The NHS clap last summer was a warming moment of unity across the country, but I enjoyed it for more personal reasons too. As individuals lined up on their doorsteps, clanging pots and pans, I had the rare opportunity to indulge my curiosity and identify everyone living on my road.

Until then, my knowledge of neighbours was fairly limited. I knew there was a young man in the house opposite who likes to smoke on his front step, a middle aged bloke downstairs who practices his bass guitar in the early hours of the morning, and a friendly French girl next door, who I’d bonded with over our shared frustration at the late-night bass player. At 8pm each Thursday, this small pool of neighbours was routinely expanded to interaction with the whole street.

It seems I’m not alone. In a recent poll, 1.42 million Londoners said that the Clap for Our Carers was the first time they’d ever laid eyes on the people who lived next door. And a quarter of adults say they’ve now spoken to neighbours who they’d had no contact with prior to the pandemic.

Confined to our own homes, lockdown has given us a chance to strengthen ties within our local community; 77% of people in the UK say they’ve received an act of kindness from a neighbour during the pandemic.

With London ranked one of the loneliest cities in the world, I’ve always found the anonymity existing between so many neighbours to be quite isolating. So, I embraced this period of heightened community spirit. After Boris’ big December U-turn, and keeping to 2020s spirit of unpredictability, the girl next door -who shares my disdain for the bass guitar- became my Christmas day companion.

Substituting my family for a neighbour I’d only interacted with a handful of times would have seemed strange a year ago – but the threshold for strangeness is high these days. Our Christmas support bubble felt surprisingly familiar –perhaps, even when you barely know a neighbour, there’s a curious intimacy that comes from living in such close proximity –and hearing constant snippets of each other’s daily routine. (When I texted to ask her what time she was coming round, I could hear her phone vibrate through the walls).

It’s not just in cities that lockdown has had a marked effect on local community. In the small, rural village where my parents live, behaviour that passes for normal in London – like fully avoiding eye contact with a neighbour – would be terrible etiquette. And yet, despite the friendly waves and fleeting chats over garden fences, it feels rare that anyone spends a proper evening together. The village pets are generally better at integrating – as evidenced in my (ex)dog who now permanently resides across the road.

In the past year, the shift in relations has been striking. A village WhatsApp group was created to support those isolating, pool food shopping and for the mandatory exchange of Covid-related memes. At one point, a Zoom drinks party for the village was proposed -an amusing turn of events for a bunch of neighbours living 20 metres apart, who’ve barely arranged a real drink in the 20+ years many have known each another.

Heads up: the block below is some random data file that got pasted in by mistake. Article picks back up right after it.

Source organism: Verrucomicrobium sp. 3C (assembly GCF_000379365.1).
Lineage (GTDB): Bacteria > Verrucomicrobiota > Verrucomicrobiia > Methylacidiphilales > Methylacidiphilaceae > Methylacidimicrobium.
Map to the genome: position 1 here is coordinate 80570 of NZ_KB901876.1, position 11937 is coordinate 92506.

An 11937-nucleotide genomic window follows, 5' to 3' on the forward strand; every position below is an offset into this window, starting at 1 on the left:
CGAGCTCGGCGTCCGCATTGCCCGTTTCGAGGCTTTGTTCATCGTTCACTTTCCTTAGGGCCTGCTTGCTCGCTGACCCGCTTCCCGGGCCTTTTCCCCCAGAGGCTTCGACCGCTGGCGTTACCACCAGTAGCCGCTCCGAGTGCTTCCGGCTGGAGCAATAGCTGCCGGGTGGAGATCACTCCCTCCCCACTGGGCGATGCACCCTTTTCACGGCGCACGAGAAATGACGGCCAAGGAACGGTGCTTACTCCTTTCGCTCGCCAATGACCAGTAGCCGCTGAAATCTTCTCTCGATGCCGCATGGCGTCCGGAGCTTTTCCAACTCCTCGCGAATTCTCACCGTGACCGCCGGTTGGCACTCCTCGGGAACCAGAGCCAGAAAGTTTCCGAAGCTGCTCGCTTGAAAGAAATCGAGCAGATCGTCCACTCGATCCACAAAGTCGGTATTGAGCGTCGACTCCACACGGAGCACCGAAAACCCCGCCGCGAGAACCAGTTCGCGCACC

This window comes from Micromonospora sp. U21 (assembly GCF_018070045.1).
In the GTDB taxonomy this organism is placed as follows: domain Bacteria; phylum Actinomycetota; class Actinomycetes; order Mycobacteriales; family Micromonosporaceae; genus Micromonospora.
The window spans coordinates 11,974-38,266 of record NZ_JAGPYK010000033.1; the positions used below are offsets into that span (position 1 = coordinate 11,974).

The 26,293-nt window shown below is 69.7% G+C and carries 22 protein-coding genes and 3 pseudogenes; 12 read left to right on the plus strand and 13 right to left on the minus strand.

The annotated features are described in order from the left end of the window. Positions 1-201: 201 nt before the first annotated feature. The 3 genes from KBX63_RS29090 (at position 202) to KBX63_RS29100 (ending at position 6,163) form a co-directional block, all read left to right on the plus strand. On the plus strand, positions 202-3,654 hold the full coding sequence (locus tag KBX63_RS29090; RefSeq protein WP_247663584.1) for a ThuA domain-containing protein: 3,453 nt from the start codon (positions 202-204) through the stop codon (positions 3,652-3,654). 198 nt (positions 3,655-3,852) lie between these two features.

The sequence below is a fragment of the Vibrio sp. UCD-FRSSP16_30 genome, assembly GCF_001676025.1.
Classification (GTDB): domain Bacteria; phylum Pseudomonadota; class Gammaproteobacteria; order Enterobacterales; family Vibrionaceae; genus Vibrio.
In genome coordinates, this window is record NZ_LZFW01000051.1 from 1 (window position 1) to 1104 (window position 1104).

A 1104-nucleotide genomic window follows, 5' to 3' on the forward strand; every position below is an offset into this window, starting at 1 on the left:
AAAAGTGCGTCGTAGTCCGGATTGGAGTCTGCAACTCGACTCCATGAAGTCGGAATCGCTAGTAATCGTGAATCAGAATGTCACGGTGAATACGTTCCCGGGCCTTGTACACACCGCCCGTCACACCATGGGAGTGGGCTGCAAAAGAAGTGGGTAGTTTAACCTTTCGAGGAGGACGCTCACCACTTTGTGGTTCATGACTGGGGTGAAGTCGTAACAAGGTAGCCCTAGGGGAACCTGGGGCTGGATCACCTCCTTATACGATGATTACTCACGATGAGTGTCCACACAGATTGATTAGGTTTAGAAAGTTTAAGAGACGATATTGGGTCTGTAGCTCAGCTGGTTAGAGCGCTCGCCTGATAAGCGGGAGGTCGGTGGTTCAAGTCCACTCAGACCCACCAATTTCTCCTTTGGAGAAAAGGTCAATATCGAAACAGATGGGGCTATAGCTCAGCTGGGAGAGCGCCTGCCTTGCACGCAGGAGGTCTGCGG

It would, of course, be naïve to pretend that heightened solidarity between locals has been the full picture anywhere in Britain. It’s also been a time for snitching and curtain twitching and clashes over different interpretations of lockdown rules.

Anyone with a ‘Nextdoor’ account could probably tell you that.

The neighbourhood app, designed for plumber recommendations and babysitting adverts- with a “no politics on here” rule to preserve harmony- has, as usual, illustrated that the personal is political.

In my local Nextdoor group, there have been individuals moaning about heavy-breathing runners being a public health hazard – with one neighbour suggesting we should “just mow them down at the zebra crossing”.

Another fight broke out after the Prime Minister was admitted to intensive care. One neighbour voiced concern at the news and was promptly attacked by another for violating the Nextdoor golden rule: “your political partisanship will not be tolerated on this app!”

Yet, despite the odd scuffle, these posts have been vastly outnumbered by messages of support. Anyone who has posted about shielding has been flooded with caring messages from neighbours offering to do their shopping. And posts suggesting constructive ways to support struggling local businesses have abounded.

Perhaps the real question then, is how long will this heightened community spirit last? Will we be able to sustain this camaraderie with other locals post-lockdown?

Wartime analogies have been used often in the context of the pandemic. To some extent, they explain the social psychology at play with our neighbours. A shared enemy encourages collective cohesiveness. But if this is a wartime solidarity we’re experiencing, what happens when our joint enemy in no longer a threat? Could the enemy once again be a neighbour who keeps putting their bins out on the wrong day? And will my parents finally have some in-person drinks with others in the village or will they return to a brief wave over the garden fence?

A recent survey suggests we may see an enduring effect. 53% of Brits vowed to make more of an effort with those in their local community once lockdown is lifted.

Memes may dwindle on neighbourhood WhatsApp groups and I certainly plan to spend Christmas with my own family next year, but lockdown has reminded us that there is still a real willingness and desire to be part of a local community. We have an underlying propensity to look out for our neighbours – the virus has just given us as a way to express it.